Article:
The Mirror Image of Whitewater

Missing documents. Financial wrongdoing. Is Enron another Whitewater? Actually, Enron Corp. looks like the mirror image of Whitewater: a scandal less likely to implicate a President, but more likely to affect public policy.

Whitewater was about finding a smoking gun that would incriminate President Clinton or his wife. Everyone knew what then-Sen. Alfonse D'Amato, R-N.Y., was getting at when he asked, at the outset of the 1994 Whitewater investigation, "What did the President know, and when did he know it?" In the Enron case, no one is making criminal allegations about President Bush. This time, a Senator from the opposition party is again chairing the Senate investigation. But Sen. Joe Lieberman, D-Conn., set a different tone when he said, "There are some interconnections here with the Bush Administration, but that's not the focus of this inquiry."

Whitewater was a shady land deal of no great public consequence. The collapse of Enron, the seventh-largest Fortune 500 corporation, matters a great deal. It wiped out $60 billion in shareholder value. Tens of thousands of people got hurt.

"The grave consequences of Enron's collapse are economic and personal, not political," Lieberman said. Unlike Whitewater, which was intensely political, it's hard to dispute that the Enron investigation concerns a matter of legitimate public interest. As Sen. Carl Levin, D-Mich., observed, "Either laws and regulations were followed, in which case those laws and regulations are pitifully inadequate.... [or] laws and regulations were violated."

Enron's well-connected executives and directors may have defrauded investors by concealing information about the company's finances. And these officials may have engaged in insider trading by selling more than $1 billion worth of stock before its price collapsed.

Enron virtually financed Bush's political career. The company had ties to high-level officials in the Bush White House. And Enron was a major contributor to both political parties. None of that is illegal. But it does raise serious issues. For instance, Enron clearly tried to influence the Bush Administration's energy policy in its favor. Enron representatives met with Vice President Cheney's energy task force six times. Enron Chairman Kenneth Lay pushed, successfully, to replace the head of the Federal Energy Regulatory Commission. Clearly, Enron had special access. Were special favors granted?

The White House has acknowledged that Lay sought help from top Cabinet and Treasury Department officials as the company struggled to avert bankruptcy. Administration officials say they refused to intervene. Bush's supporters say that Enron's collapse is proof that the company got no special protection. "It's a tribute to our capitalism," Sen. Don Nickles, R-Okla., said. "Capitalism is the freedom to succeed and the freedom to fail and not have a government guarantee of success."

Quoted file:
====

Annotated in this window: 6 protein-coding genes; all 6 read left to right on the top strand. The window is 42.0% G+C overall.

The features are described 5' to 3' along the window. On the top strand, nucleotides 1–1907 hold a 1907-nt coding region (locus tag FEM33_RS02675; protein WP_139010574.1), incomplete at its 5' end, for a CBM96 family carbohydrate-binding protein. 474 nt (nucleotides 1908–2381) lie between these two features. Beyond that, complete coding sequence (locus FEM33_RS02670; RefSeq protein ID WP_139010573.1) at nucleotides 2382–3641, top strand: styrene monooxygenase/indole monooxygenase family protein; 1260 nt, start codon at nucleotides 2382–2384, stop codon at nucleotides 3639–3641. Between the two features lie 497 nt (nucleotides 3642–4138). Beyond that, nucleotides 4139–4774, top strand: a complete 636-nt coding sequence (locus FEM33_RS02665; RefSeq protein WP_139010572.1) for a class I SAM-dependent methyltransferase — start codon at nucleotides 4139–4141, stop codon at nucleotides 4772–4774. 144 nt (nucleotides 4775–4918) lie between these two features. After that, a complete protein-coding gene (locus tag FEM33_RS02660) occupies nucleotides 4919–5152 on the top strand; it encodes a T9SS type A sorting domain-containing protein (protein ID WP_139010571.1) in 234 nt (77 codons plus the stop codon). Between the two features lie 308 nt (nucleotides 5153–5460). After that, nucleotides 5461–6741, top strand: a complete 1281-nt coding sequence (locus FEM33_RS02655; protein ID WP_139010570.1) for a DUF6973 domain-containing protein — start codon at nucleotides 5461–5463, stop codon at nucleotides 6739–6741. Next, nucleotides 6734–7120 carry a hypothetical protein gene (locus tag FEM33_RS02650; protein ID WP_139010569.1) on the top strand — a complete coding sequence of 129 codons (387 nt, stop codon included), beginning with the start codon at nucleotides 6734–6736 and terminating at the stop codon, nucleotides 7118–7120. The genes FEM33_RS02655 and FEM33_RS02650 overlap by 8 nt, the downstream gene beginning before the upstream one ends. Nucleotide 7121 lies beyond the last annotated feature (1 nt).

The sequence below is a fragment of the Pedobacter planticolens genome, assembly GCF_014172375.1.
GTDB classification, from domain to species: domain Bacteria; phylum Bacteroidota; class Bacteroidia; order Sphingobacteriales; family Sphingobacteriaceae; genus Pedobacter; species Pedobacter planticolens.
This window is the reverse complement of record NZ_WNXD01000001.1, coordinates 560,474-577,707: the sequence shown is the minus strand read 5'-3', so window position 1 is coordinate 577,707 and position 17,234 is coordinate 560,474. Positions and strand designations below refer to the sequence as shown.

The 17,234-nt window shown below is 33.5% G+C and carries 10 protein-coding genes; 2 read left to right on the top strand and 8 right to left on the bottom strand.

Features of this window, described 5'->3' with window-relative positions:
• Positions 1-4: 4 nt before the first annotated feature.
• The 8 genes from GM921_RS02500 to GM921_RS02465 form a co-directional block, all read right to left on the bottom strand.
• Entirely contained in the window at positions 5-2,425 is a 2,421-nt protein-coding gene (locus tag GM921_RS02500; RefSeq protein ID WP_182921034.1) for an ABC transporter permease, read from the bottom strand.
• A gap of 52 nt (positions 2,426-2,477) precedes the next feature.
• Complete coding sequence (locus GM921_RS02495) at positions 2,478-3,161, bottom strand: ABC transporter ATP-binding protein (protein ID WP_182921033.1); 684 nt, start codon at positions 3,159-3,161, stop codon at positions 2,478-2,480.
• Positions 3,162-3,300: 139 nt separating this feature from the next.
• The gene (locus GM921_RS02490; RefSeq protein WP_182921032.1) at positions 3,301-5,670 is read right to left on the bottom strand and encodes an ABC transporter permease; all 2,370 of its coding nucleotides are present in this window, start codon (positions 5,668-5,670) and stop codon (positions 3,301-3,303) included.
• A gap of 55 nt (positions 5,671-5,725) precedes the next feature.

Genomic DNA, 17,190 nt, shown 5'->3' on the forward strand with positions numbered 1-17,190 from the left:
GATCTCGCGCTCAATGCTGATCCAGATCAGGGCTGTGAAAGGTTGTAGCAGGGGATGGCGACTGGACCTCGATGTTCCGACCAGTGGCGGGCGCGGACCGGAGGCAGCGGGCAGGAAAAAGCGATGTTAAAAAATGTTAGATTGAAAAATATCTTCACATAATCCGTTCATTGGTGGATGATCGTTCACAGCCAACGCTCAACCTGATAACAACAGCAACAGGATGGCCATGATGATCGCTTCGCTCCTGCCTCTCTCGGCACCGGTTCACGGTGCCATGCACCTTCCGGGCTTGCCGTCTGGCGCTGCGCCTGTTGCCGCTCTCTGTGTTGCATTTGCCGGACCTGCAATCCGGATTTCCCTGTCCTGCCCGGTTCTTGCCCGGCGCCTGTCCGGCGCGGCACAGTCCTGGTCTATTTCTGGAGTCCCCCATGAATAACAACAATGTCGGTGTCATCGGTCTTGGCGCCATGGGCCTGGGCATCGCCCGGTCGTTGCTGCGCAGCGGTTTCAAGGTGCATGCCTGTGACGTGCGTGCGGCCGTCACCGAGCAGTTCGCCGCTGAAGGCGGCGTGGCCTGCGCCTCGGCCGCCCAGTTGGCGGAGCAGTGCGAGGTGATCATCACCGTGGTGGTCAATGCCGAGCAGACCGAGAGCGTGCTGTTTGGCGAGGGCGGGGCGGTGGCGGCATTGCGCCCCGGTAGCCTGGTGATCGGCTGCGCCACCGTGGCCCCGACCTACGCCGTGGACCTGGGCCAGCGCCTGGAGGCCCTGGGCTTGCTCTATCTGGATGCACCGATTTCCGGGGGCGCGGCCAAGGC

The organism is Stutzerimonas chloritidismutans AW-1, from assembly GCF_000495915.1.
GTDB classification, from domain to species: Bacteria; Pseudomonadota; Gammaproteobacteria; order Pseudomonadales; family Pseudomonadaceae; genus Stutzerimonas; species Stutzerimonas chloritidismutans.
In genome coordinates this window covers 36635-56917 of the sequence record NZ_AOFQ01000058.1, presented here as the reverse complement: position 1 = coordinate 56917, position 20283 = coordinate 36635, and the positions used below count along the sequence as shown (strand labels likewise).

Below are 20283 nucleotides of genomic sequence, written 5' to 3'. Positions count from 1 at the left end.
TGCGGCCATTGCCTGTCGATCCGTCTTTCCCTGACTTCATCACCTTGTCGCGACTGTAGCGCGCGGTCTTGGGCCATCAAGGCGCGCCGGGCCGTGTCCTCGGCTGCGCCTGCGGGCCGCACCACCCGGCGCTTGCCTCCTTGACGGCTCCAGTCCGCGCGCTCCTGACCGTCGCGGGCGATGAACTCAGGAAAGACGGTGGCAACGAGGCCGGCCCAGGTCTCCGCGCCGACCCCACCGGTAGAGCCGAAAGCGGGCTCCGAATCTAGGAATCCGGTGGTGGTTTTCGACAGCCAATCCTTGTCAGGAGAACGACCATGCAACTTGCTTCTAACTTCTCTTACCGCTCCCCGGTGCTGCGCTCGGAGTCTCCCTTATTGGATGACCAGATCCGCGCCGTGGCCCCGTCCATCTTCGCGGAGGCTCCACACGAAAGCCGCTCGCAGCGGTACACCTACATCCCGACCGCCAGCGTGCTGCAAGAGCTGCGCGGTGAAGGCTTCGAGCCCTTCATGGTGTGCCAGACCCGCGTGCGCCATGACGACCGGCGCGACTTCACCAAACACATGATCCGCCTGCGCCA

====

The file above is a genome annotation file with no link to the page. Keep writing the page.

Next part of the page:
But the issue is not merely whether the government attempted to protect the company. It's also whether the government protected the public. Rep. Henry A. Waxman, D-Calif., has said: "It is now clear that the White House had knowledge that Enron was likely to collapse but did nothing to try to protect innocent employees and shareholders who ultimately lost their life savings."

What is not clear is how much and how early the Bush Administration knew about Enron's problems. "I have never discussed with Mr. Lay the financial problems of the company," Bush said last week. Moreover, the calls from Enron seeking help came in late October, after the company's financial problems had become public.

It is also unclear what the Administration could have done. Companies fail all the time. Professional auditors and Wall Street analysts didn't raise any alarms about Enron's finances.

What's driving the political story is the fact that the Administration is behaving so defensively. Why was the White House so reluctant to divulge the records of its energy task force? Why was the Administration so slow to acknowledge contacts between Enron executives and Cabinet officials? In the Enron case, the revelations themselves have not been particularly damaging to the Administration. But the fact the Administration has been so secretive about them raises suspicions of a cover-up.

So far, the main damage has been to Bush's image. The President may have behaved properly, but the company that has been the chief backer of his political career is now under criminal investigation. There is no way that can look good.

Enron reinforces a damaging stereotype about Bush, just as Whitewater did about Clinton. Americans had doubts about Bill Clinton's character from the outset. Whitewater brought those problems into focus: Is the President a liar? Americans also started out with a stereotype about George W. Bush: He was a man of limited intellectual ability who raised a lot of money from his rich friends. Enron brings those problems into focus: Is this President a front man for the Big Money boys?

That image is especially damaging when you have a Republican President born to wealth and privilege in office during an economic downturn. Bush's war leadership can counteract that stereotype—for a time. But which will last longest—the war, the recession, or the Enron controversy? If it turns out to be the recession and the Enron controversy, that combination could be politically lethal.